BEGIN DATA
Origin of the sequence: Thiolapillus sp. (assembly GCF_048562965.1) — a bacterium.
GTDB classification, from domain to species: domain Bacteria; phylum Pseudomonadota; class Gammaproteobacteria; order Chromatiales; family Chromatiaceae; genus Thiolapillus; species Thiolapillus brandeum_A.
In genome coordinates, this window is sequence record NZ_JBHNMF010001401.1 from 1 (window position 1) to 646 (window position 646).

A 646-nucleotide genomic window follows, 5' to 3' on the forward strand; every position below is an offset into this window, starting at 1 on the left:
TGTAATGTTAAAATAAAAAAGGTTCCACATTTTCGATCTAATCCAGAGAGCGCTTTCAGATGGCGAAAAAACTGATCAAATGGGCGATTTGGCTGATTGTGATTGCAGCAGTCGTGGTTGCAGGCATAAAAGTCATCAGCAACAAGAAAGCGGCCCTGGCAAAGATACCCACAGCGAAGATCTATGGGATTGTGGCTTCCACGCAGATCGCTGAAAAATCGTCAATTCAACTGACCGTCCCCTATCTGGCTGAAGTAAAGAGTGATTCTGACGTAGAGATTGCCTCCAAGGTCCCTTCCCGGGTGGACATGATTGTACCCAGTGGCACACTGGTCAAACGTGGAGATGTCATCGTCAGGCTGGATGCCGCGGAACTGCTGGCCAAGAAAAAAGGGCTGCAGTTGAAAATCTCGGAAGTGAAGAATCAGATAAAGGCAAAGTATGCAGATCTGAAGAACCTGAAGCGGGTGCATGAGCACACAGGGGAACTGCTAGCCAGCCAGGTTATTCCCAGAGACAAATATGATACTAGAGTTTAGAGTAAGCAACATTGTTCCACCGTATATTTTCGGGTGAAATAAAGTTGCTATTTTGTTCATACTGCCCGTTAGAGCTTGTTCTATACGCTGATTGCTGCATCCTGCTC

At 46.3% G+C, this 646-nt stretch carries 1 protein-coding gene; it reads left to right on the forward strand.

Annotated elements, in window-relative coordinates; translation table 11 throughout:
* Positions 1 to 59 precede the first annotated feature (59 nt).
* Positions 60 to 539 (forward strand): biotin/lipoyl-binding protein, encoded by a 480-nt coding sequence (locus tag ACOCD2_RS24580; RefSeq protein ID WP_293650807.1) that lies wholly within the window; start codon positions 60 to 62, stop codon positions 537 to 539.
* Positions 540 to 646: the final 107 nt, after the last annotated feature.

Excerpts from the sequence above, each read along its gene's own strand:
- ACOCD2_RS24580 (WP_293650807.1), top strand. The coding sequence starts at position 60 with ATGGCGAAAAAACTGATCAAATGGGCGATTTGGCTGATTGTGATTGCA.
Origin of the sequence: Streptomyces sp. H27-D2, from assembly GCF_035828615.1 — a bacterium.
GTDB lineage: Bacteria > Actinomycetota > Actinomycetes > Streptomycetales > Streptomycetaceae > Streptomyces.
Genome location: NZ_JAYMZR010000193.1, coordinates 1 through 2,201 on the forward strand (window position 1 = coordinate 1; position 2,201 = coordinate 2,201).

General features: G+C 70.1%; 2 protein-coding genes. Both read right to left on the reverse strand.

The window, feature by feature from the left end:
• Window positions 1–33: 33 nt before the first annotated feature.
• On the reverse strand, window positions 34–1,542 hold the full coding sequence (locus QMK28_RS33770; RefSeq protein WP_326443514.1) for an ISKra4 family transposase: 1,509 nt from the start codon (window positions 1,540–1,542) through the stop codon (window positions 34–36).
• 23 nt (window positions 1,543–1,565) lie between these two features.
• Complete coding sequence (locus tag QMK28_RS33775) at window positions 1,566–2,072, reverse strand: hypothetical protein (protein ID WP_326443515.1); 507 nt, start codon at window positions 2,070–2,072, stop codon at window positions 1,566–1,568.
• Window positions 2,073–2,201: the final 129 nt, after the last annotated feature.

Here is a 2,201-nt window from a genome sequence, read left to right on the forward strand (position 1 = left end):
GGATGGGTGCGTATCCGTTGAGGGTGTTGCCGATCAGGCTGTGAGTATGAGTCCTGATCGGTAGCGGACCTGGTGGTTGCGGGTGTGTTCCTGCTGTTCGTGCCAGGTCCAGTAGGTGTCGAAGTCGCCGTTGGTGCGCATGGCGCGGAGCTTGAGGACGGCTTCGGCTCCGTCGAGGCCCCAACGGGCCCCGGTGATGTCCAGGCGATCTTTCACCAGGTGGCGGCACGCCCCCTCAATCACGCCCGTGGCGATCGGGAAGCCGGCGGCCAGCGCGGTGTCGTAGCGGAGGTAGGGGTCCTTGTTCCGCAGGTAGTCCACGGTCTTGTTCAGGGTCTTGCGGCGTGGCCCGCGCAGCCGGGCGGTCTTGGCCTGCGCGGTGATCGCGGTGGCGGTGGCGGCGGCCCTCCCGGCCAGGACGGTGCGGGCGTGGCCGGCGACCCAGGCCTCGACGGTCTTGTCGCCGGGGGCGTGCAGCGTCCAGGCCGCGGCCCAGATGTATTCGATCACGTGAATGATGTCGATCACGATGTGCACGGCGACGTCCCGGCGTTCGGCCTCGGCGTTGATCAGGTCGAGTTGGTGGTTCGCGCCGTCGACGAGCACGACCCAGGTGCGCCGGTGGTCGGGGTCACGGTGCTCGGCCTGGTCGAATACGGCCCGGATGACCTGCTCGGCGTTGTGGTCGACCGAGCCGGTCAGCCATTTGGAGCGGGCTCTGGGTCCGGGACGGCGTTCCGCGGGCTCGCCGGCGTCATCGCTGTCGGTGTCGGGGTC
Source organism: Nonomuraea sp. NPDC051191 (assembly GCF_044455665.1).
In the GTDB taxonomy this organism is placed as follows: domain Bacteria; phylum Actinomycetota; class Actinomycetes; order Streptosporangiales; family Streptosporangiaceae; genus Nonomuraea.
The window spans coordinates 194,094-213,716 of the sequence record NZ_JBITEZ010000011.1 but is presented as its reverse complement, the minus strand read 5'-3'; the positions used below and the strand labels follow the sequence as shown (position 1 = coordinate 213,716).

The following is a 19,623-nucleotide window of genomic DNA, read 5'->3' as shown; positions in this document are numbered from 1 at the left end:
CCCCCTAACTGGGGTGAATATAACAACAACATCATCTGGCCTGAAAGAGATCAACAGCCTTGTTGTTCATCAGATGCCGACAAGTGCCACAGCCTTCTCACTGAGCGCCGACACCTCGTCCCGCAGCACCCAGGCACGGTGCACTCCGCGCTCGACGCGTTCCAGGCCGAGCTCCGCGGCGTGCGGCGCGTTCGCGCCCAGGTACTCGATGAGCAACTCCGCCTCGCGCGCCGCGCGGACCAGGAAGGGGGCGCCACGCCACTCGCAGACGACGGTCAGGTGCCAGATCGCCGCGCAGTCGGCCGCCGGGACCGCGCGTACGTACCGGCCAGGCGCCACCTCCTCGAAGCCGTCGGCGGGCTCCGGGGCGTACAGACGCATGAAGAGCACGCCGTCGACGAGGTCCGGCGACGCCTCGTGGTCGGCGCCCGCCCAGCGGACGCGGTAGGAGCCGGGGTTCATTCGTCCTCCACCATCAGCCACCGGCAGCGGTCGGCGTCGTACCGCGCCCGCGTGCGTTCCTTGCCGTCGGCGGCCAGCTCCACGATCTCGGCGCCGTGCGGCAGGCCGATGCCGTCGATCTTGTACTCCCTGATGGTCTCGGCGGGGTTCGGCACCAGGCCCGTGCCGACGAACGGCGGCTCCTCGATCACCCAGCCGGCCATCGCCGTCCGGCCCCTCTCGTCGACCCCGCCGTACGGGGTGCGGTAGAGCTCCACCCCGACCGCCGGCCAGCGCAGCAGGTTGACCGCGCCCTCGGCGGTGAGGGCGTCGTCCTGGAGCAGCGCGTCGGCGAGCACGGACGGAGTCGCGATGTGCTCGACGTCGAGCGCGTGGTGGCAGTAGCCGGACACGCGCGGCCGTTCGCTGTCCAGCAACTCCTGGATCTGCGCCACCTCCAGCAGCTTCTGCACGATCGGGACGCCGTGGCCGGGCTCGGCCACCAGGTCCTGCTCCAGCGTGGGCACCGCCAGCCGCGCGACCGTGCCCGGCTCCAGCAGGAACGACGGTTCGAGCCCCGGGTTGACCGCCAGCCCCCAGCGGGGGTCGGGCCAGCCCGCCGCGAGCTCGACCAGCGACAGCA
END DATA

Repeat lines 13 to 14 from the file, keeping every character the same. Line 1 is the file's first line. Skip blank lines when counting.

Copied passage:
Origin of the sequence: Streptomyces sp. H27-D2, from assembly GCF_035828615.1 — a bacterium.
GTDB lineage: Bacteria > Actinomycetota > Actinomycetes > Streptomycetales > Streptomycetaceae > Streptomyces.